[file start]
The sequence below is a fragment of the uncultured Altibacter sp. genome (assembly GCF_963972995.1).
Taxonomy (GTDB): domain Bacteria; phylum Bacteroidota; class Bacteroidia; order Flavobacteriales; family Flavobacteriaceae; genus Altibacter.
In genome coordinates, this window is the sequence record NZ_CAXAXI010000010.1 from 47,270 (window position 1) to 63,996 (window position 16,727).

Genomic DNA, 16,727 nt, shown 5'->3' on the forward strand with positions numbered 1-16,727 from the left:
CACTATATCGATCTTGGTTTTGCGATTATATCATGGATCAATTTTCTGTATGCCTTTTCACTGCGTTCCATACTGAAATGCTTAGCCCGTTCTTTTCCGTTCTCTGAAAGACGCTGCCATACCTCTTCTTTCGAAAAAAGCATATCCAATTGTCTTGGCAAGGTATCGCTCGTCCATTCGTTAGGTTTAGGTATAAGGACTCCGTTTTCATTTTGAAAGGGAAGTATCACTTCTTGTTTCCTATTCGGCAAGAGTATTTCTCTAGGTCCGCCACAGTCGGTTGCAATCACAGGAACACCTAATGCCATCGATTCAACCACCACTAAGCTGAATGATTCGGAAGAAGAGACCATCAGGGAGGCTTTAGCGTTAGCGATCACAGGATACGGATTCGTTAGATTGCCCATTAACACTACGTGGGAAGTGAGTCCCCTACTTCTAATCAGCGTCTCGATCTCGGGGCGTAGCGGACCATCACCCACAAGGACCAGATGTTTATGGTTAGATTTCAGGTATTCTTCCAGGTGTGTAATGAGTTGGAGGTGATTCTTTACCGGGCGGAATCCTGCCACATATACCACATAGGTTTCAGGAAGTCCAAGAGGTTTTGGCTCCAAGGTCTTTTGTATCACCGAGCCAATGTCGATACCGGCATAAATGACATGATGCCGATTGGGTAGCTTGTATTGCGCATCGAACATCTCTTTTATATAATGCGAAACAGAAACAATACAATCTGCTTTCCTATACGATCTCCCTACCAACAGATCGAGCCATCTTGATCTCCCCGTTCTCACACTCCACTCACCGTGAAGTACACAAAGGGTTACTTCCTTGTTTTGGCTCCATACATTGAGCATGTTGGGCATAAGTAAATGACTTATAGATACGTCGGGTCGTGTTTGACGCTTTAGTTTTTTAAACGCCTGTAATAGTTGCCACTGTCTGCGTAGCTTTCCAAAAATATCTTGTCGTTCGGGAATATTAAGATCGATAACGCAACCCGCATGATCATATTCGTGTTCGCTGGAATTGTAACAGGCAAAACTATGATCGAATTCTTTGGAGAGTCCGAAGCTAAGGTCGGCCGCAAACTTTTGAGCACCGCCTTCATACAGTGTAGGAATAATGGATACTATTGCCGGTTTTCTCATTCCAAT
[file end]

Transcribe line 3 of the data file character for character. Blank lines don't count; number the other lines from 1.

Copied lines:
In genome coordinates, this window is the sequence record NZ_CAXAXI010000010.1 from 47,270 (window position 1) to 63,996 (window position 16,727).